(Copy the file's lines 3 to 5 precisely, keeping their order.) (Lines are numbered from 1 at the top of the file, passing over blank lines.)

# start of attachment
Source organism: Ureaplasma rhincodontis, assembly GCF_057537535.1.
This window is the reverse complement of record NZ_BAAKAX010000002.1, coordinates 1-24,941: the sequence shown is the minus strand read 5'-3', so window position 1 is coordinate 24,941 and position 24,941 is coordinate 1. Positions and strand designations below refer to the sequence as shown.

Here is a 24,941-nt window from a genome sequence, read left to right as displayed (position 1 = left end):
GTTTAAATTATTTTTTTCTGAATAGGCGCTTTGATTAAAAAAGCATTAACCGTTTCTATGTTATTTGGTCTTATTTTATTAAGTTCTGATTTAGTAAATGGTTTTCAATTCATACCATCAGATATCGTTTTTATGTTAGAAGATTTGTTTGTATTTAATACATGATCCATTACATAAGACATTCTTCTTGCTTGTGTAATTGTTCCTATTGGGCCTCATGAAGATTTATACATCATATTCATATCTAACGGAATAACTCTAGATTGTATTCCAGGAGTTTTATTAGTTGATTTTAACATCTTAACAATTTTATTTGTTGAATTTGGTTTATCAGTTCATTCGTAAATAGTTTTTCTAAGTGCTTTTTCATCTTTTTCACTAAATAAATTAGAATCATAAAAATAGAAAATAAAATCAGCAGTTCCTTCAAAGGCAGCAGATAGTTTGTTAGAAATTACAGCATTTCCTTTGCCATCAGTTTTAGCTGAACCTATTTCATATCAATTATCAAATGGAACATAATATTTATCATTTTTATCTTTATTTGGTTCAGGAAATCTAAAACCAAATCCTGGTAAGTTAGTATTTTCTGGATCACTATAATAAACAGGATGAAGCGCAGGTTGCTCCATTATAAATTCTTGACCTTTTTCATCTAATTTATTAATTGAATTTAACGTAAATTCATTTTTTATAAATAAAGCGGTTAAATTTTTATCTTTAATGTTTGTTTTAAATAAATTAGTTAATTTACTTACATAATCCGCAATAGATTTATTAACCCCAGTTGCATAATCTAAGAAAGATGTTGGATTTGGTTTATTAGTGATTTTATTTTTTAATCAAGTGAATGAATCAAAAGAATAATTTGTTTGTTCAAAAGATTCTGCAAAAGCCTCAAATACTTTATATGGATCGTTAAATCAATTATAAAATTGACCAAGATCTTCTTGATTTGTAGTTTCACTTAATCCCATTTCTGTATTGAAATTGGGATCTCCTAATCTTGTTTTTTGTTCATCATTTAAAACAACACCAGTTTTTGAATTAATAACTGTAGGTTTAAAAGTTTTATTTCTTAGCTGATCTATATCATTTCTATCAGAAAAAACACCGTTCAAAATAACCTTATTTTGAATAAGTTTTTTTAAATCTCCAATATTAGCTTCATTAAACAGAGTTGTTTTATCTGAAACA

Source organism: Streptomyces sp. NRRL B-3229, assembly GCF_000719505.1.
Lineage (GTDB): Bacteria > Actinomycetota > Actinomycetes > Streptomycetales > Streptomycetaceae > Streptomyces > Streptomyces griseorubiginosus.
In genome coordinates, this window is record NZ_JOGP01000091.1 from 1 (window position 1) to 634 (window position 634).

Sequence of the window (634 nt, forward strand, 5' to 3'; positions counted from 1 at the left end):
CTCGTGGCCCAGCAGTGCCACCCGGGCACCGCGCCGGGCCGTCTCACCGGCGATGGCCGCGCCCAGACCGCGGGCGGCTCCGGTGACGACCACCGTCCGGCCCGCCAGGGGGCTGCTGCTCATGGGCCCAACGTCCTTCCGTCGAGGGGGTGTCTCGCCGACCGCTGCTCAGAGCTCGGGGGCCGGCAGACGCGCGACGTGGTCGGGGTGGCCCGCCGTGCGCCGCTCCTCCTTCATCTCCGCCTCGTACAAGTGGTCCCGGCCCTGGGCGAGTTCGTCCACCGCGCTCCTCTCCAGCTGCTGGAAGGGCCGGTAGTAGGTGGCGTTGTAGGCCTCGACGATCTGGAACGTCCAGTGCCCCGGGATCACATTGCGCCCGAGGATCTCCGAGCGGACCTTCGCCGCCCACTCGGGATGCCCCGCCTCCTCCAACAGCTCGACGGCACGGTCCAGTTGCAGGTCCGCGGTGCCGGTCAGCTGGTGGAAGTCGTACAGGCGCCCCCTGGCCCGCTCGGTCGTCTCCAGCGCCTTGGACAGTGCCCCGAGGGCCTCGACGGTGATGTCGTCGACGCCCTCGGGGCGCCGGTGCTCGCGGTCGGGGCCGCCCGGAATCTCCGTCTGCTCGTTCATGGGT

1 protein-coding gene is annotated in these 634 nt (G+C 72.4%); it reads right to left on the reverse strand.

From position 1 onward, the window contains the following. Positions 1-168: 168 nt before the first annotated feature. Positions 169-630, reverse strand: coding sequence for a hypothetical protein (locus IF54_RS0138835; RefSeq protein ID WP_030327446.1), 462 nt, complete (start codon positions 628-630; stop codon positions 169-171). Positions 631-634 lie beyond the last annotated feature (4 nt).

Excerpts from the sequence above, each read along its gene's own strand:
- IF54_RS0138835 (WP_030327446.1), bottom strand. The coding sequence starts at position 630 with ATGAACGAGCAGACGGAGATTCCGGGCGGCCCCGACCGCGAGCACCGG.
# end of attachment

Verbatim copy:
Here is a 24,941-nt window from a genome sequence, read left to right as displayed (position 1 = left end):
GTTTAAATTATTTTTTTCTGAATAGGCGCTTTGATTAAAAAAGCATTAACCGTTTCTATGTTATTTGGTCTTATTTTATTAAGTTCTGATTTAGTAAATGGTTTTCAATTCATACCATCAGATATCGTTTTTATGTTAGAAGATTTGTTTGTATTTAATACATGATCCATTACATAAGACATTCTTCTTGCTTGTGTAATTGTTCCTATTGGGCCTCATGAAGATTTATACATCATATTCATATCTAACGGAATAACTCTAGATTGTATTCCAGGAGTTTTATTAGTTGATTTTAACATCTTAACAATTTTATTTGTTGAATTTGGTTTATCAGTTCATTCGTAAATAGTTTTTCTAAGTGCTTTTTCATCTTTTTCACTAAATAAATTAGAATCATAAAAATAGAAAATAAAATCAGCAGTTCCTTCAAAGGCAGCAGATAGTTTGTTAGAAATTACAGCATTTCCTTTGCCATCAGTTTTAGCTGAACCTATTTCATATCAATTATCAAATGGAACATAATATTTATCATTTTTATCTTTATTTGGTTCAGGAAATCTAAAACCAAATCCTGGTAAGTTAGTATTTTCTGGATCACTATAATAAACAGGATGAAGCGCAGGTTGCTCCATTATAAATTCTTGACCTTTTTCATCTAATTTATTAATTGAATTTAACGTAAATTCATTTTTTATAAATAAAGCGGTTAAATTTTTATCTTTAATGTTTGTTTTAAATAAATTAGTTAATTTACTTACATAATCCGCAATAGATTTATTAACCCCAGTTGCATAATCTAAGAAAGATGTTGGATTTGGTTTATTAGTGATTTTATTTTTTAATCAAGTGAATGAATCAAAAGAATAATTTGTTTGTTCAAAAGATTCTGCAAAAGCCTCAAATACTTTATATGGATCGTTAAATCAATTATAAAATTGACCAAGATCTTCTTGATTTGTAGTTTCACTTAATCCCATTTCTGTATTGAAATTGGGATCTCCTAATCTTGTTTTTTGTTCATCATTTAAAACAACACCAGTTTTTGAATTAATAACTGTAGGTTTAAAAGTTTTATTTCTTAGCTGATCTATATCATTTCTATCAGAAAAAACACCGTTCAAAATAACCTTATTTTGAATAAGTTTTTTTAAATCTCCAATATTAGCTTCATTAAACAGAGTTGTTTTATCTGAAACA

Source organism: Streptomyces sp. NRRL B-3229, assembly GCF_000719505.1.